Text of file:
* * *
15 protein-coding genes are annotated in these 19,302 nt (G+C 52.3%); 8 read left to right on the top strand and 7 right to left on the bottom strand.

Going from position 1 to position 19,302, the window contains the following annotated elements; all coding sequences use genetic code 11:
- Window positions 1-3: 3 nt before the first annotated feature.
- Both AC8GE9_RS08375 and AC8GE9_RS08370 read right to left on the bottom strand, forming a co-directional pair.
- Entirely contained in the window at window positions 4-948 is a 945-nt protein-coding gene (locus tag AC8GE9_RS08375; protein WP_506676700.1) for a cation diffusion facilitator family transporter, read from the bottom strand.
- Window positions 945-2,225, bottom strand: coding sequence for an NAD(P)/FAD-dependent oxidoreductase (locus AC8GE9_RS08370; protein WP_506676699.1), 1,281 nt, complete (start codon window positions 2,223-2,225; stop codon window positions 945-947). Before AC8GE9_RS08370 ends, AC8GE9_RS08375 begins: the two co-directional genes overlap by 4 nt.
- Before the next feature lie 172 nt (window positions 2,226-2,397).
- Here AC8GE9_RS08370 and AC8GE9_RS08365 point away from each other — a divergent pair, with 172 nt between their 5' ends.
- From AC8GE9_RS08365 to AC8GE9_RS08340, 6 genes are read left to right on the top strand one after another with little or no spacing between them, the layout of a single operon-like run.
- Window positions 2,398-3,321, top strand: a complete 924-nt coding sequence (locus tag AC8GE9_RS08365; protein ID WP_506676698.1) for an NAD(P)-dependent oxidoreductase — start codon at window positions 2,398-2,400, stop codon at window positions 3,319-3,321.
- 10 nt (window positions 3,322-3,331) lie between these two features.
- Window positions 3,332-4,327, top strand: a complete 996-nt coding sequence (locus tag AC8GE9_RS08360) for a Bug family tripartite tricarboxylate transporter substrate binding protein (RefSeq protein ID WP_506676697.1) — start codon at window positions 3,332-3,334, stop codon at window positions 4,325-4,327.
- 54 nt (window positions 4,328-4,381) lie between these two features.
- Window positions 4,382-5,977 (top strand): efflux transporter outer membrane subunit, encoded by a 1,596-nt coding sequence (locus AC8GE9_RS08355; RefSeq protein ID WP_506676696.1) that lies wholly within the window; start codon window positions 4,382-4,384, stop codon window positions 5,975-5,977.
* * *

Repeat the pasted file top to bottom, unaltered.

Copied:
15 protein-coding genes are annotated in these 19,302 nt (G+C 52.3%); 8 read left to right on the top strand and 7 right to left on the bottom strand.

Going from position 1 to position 19,302, the window contains the following annotated elements; all coding sequences use genetic code 11:
- Window positions 1-3: 3 nt before the first annotated feature.
- Both AC8GE9_RS08375 and AC8GE9_RS08370 read right to left on the bottom strand, forming a co-directional pair.
- Entirely contained in the window at window positions 4-948 is a 945-nt protein-coding gene (locus tag AC8GE9_RS08375; protein WP_506676700.1) for a cation diffusion facilitator family transporter, read from the bottom strand.
- Window positions 945-2,225, bottom strand: coding sequence for an NAD(P)/FAD-dependent oxidoreductase (locus AC8GE9_RS08370; protein WP_506676699.1), 1,281 nt, complete (start codon window positions 2,223-2,225; stop codon window positions 945-947). Before AC8GE9_RS08370 ends, AC8GE9_RS08375 begins: the two co-directional genes overlap by 4 nt.
- Before the next feature lie 172 nt (window positions 2,226-2,397).
- Here AC8GE9_RS08370 and AC8GE9_RS08365 point away from each other — a divergent pair, with 172 nt between their 5' ends.
- From AC8GE9_RS08365 to AC8GE9_RS08340, 6 genes are read left to right on the top strand one after another with little or no spacing between them, the layout of a single operon-like run.
- Window positions 2,398-3,321, top strand: a complete 924-nt coding sequence (locus tag AC8GE9_RS08365; protein ID WP_506676698.1) for an NAD(P)-dependent oxidoreductase — start codon at window positions 2,398-2,400, stop codon at window positions 3,319-3,321.
- 10 nt (window positions 3,322-3,331) lie between these two features.
- Window positions 3,332-4,327, top strand: a complete 996-nt coding sequence (locus tag AC8GE9_RS08360) for a Bug family tripartite tricarboxylate transporter substrate binding protein (RefSeq protein ID WP_506676697.1) — start codon at window positions 3,332-3,334, stop codon at window positions 4,325-4,327.
- 54 nt (window positions 4,328-4,381) lie between these two features.
- Window positions 4,382-5,977 (top strand): efflux transporter outer membrane subunit, encoded by a 1,596-nt coding sequence (locus AC8GE9_RS08355; RefSeq protein ID WP_506676696.1) that lies wholly within the window; start codon window positions 4,382-4,384, stop codon window positions 5,975-5,977.